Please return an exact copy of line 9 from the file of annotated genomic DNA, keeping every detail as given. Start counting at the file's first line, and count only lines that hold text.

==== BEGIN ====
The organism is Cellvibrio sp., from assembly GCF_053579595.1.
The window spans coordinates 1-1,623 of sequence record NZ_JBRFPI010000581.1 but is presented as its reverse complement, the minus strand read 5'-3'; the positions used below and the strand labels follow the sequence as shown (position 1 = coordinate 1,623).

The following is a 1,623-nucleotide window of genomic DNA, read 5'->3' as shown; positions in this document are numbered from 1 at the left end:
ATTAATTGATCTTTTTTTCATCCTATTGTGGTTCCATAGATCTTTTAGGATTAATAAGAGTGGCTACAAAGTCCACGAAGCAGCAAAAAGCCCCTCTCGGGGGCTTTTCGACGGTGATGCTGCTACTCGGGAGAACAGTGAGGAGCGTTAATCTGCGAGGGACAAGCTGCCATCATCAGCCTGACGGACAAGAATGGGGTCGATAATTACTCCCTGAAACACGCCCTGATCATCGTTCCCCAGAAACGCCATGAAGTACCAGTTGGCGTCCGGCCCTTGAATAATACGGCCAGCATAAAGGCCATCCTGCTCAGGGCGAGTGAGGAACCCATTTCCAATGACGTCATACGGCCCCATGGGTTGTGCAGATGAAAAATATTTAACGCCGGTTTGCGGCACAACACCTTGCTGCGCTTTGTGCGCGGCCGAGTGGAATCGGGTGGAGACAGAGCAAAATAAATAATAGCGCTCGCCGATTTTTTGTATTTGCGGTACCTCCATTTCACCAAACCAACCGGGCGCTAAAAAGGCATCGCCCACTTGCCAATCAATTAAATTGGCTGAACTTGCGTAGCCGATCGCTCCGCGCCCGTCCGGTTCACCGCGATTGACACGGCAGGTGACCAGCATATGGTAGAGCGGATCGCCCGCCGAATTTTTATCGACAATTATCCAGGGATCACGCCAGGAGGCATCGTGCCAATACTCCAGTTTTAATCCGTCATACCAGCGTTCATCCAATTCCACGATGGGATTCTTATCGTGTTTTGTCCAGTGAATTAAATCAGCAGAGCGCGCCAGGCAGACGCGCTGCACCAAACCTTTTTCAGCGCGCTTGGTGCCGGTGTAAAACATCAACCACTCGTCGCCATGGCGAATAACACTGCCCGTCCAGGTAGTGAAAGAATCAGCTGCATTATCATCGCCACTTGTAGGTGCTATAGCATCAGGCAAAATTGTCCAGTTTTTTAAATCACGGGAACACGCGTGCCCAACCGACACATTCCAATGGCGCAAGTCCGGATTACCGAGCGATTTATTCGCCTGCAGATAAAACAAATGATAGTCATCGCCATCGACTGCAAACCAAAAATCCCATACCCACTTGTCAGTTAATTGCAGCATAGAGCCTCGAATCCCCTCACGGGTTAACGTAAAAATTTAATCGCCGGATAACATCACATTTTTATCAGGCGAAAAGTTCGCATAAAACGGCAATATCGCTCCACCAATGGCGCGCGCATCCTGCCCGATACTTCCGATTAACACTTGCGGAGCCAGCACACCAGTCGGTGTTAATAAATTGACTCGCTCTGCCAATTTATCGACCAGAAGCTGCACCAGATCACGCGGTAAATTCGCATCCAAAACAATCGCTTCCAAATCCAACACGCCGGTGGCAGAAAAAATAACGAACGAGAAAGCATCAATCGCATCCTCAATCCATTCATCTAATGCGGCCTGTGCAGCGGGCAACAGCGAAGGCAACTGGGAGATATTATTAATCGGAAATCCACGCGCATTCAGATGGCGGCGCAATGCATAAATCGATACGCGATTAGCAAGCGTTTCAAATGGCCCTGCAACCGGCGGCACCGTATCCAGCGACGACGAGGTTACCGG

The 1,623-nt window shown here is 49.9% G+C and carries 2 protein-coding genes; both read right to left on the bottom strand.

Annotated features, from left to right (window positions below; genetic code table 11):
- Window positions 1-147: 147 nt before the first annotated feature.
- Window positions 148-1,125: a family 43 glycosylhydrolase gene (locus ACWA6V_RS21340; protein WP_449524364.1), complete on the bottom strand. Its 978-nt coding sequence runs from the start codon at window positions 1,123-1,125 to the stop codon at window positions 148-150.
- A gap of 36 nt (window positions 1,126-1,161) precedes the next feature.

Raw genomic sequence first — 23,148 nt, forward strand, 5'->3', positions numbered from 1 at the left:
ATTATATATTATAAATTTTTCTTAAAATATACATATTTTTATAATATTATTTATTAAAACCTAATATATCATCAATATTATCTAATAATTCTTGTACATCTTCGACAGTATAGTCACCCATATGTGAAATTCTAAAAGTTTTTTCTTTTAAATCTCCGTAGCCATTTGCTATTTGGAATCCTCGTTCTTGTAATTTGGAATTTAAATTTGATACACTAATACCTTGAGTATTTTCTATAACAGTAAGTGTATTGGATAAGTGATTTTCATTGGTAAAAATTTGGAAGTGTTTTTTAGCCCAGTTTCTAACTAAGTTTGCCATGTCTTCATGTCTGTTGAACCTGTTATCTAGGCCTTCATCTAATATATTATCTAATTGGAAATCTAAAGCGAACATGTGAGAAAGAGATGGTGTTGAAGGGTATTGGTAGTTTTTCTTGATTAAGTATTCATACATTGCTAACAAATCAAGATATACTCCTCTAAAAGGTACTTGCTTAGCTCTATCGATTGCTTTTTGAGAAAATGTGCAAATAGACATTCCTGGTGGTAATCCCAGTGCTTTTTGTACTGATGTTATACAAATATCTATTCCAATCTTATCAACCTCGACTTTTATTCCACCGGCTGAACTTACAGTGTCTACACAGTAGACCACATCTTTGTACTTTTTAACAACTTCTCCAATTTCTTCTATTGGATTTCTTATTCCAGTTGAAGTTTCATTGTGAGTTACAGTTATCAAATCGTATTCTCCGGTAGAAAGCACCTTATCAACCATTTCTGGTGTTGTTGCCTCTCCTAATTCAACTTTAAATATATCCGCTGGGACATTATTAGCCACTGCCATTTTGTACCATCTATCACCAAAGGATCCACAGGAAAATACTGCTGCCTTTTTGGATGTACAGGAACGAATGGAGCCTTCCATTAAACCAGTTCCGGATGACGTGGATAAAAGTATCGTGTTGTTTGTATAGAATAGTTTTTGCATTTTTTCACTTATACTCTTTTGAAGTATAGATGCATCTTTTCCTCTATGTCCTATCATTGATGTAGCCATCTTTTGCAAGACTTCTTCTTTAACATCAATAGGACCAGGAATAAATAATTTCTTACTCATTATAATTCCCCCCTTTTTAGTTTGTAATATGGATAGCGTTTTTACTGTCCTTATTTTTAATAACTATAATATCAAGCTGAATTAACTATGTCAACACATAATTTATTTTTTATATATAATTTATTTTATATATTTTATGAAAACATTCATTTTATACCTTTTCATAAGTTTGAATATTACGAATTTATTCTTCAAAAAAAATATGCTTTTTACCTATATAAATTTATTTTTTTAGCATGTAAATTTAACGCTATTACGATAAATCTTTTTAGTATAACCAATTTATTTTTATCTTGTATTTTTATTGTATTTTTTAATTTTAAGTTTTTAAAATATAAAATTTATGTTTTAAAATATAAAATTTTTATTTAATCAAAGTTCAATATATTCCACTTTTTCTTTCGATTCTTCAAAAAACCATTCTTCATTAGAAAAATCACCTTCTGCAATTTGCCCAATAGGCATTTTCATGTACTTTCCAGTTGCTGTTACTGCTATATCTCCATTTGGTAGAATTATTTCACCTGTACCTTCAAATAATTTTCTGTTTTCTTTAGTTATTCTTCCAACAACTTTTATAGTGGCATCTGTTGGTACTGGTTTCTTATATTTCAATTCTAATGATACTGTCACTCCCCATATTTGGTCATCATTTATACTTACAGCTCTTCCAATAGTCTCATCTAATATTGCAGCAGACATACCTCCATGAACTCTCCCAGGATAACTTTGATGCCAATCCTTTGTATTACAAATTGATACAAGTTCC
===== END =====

- A gap of 36 nt (window positions 1,126-1,161) precedes the next feature.